The Linear Burn Blend Mode
Linear Burn is much more useful blend mode than it first appears. When used at full strength it’s a bit much for most uses. A more dramatic cousin of Multiply (and part of the darkening blend-mode group) it often results in the clipping of the shadow areas of an image. Clipping also occurs with Color Burn. However Color Burn results in a much more color-saturated composite.
The Color Burn Blend Mode
Our previous post dealt with Multiply, one of the most useful and popular blend modes. This post covers Color Burn, a blend mode that's more obscure. However, this is partly because it's simply misunderstood and misused. Our goal here is to change that and make it much more powerful for you.
The Multiply Blend Mode
It must be said right from the start—the Multiply blend mode is one of the most useful in Photoshop's toolbox. In fact, It might be the most useful. Hardly a day goes by when I don't use Multiply for something. It's analogous to a screwdriver in my toolbox—I always want it around. I can't imagine doing my work without it.
The Darken Blend Mode
The past two blog posts on the Normal blend modes were a warmup. The description of this Normal group mostly serves as contrast to the rest of the modes. As we go down the list of available blend modes in the Layers Panel the first group below the Normal group that we find has five blend modes. The first on the list loosely describes what the rest of them do. And that first one is called Darken.
The Dissolve Blend Mode
I suppose that there’s a prevailing attitude among Photoshop users that there are a few go-to blend modes that are useful. The rest are thought of as curiosities, maybe a way to relieve tedium when image-editing fatigue sets in. Case in point: directly below Normal on the blend-mode list resides a mode called Dissolve. If one is driving down the road of blend-mode options, this is one exit that most people pass by. It seems like a route to nowhere.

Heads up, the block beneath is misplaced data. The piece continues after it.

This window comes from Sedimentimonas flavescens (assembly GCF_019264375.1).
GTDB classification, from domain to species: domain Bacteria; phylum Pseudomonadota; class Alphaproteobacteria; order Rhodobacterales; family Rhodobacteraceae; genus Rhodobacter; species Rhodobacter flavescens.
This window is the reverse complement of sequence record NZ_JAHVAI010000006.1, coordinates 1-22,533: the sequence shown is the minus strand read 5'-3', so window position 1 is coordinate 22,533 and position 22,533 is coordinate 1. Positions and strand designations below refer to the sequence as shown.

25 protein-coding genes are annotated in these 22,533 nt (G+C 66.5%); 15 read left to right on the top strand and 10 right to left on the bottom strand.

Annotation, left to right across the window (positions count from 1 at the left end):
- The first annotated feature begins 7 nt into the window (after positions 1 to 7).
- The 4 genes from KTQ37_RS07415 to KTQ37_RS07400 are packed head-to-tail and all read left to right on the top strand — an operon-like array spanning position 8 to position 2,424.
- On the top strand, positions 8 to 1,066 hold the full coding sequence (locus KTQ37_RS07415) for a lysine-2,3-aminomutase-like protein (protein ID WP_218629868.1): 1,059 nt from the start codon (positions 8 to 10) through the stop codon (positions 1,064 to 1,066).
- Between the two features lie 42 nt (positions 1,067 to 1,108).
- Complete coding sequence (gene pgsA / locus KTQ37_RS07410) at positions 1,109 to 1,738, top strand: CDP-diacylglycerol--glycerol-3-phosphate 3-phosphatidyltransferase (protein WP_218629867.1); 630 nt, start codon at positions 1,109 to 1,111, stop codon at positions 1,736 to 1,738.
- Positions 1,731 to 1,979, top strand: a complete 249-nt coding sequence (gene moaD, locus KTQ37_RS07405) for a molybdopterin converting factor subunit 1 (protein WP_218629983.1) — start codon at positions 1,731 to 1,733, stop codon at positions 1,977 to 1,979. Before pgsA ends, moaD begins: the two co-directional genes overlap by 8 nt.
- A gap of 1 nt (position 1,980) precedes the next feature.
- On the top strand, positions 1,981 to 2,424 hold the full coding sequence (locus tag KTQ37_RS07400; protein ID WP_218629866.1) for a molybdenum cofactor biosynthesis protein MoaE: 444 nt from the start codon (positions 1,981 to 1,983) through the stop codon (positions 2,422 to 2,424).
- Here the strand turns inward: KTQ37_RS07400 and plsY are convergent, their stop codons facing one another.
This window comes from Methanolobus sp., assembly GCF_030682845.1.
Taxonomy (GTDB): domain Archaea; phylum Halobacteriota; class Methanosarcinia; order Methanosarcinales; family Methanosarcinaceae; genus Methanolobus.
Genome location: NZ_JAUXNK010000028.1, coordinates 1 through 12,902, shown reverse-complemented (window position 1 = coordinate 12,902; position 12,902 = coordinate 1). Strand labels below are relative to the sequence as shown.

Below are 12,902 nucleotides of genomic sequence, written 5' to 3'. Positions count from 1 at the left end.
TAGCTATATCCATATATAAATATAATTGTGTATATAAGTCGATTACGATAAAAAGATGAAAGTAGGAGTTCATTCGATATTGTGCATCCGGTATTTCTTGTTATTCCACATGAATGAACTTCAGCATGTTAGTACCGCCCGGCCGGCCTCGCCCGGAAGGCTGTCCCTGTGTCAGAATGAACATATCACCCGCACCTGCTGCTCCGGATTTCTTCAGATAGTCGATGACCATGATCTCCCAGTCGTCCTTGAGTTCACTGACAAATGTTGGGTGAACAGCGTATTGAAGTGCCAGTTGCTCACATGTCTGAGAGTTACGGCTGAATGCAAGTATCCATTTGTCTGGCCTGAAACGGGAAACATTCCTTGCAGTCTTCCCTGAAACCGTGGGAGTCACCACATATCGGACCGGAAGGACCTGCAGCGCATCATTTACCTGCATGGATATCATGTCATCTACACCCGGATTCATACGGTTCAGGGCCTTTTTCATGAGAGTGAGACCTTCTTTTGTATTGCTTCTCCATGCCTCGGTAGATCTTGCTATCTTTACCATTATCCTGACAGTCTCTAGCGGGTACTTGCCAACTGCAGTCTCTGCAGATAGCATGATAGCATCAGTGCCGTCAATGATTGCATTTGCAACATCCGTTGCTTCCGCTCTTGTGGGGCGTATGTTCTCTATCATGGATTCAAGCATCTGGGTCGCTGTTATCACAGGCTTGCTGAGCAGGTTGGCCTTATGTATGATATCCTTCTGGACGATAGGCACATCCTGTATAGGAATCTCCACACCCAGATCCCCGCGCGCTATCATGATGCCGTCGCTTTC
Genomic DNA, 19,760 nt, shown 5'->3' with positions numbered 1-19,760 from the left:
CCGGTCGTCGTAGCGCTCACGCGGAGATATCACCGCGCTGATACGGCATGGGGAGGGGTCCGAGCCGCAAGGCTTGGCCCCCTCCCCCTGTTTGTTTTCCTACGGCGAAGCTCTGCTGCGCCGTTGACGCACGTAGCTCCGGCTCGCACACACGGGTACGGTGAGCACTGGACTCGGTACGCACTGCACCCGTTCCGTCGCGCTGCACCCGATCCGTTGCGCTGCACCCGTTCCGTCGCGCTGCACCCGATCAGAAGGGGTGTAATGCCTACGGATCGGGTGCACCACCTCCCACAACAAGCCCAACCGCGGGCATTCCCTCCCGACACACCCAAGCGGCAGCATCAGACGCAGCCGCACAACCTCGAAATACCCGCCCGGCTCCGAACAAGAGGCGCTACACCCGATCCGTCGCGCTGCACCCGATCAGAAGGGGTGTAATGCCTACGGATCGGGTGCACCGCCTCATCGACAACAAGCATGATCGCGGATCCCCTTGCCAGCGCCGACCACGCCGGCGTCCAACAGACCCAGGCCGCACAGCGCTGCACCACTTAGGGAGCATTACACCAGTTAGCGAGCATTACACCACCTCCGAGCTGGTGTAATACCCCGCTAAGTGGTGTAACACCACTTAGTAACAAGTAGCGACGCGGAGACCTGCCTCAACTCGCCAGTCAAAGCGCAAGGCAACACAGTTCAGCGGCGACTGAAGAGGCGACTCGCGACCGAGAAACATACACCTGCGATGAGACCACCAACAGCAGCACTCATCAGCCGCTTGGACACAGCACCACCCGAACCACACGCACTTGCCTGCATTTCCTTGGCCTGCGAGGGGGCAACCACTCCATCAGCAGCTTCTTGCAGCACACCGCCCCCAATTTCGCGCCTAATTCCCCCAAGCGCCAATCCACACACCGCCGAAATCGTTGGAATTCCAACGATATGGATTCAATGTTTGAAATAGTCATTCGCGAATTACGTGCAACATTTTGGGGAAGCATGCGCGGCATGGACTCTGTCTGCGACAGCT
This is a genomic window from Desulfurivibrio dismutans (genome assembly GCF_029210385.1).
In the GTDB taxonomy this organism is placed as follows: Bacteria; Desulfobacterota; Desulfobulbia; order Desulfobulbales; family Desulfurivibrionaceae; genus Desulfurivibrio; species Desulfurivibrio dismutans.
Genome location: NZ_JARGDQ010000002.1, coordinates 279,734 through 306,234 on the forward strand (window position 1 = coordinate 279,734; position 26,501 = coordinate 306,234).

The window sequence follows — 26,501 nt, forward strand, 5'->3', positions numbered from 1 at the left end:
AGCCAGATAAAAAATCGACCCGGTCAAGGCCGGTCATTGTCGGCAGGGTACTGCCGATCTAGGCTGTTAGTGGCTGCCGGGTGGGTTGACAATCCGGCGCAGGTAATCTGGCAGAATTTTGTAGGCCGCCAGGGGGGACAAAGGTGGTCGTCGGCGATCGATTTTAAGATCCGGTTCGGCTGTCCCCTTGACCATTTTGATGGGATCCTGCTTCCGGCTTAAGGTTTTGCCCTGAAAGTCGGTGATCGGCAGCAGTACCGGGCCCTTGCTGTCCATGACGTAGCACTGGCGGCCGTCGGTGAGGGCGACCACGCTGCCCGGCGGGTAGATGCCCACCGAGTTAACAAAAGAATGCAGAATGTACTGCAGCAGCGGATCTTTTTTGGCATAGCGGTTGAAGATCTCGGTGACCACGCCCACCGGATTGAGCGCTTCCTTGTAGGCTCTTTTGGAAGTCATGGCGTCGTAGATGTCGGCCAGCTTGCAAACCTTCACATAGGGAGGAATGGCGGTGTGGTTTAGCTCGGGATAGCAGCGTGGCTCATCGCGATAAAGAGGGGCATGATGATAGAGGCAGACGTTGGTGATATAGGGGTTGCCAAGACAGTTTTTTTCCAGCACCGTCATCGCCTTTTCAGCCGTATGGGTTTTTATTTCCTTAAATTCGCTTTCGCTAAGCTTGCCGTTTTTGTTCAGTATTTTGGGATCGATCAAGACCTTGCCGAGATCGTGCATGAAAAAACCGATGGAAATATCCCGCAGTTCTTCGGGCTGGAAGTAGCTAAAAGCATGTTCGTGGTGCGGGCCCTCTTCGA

Convert to Profile…
These are two of the most powerful commands in Photoshop—and among the least understood. They sound interchangeable. They sound compatible. Yet, even though they’re related, they are worlds apart in function. My students and clients often get into trouble with these evil twins. Let’s see if we can pull them apart and demystify their purpose.
Let’s establish this right from the start. It’s not your imagination—color management isn’t easy. It isn’t easy because your eyes and your brain and the colorful world around you are all complex. Trying to replicate the way we see and perceive is loaded with conditions and options. The world of color is certainly wonderful but it can present a bewildering mess to the uninitiated. Just try reproducing that certain shade of perfect blue in a photograph or on a lithographic printing press. But, rest assured. As much as color can be challenging, it is also ever rewarding. And the tools we have today to tame it are better than they ever have been before.
When working in the Lab color mode we can quickly and easily enhance color separation and saturation in myriad ways. As we’ve discussed in previous posts, the essential key is to increase the contrast of the *a* and/or *b* channels of the image. This can be done manually and individually (to each channel) with Curve or Levels adjustments or we might duplicate merge all layers onto a new, top layer and modify the blend mode of that layer. One of the most effective techniques of this type is the Multiply and Layer Mask Technique inspired by the great master of Lab, Dan Margulis. This not only enhances color but also deepens light areas of the image and will add some contour enhancement to the overall image as well.
Where we last left off on our Lab adventure we’d described a colorspace that could enhance and separate colors with both the *a* and *b* channels. These channels respond wildly to increased contrast, in ways that border on miraculous. Colors increase in saturation, separation, and definition. It is the most basic and fundamental move in the Lab-editing arsenal.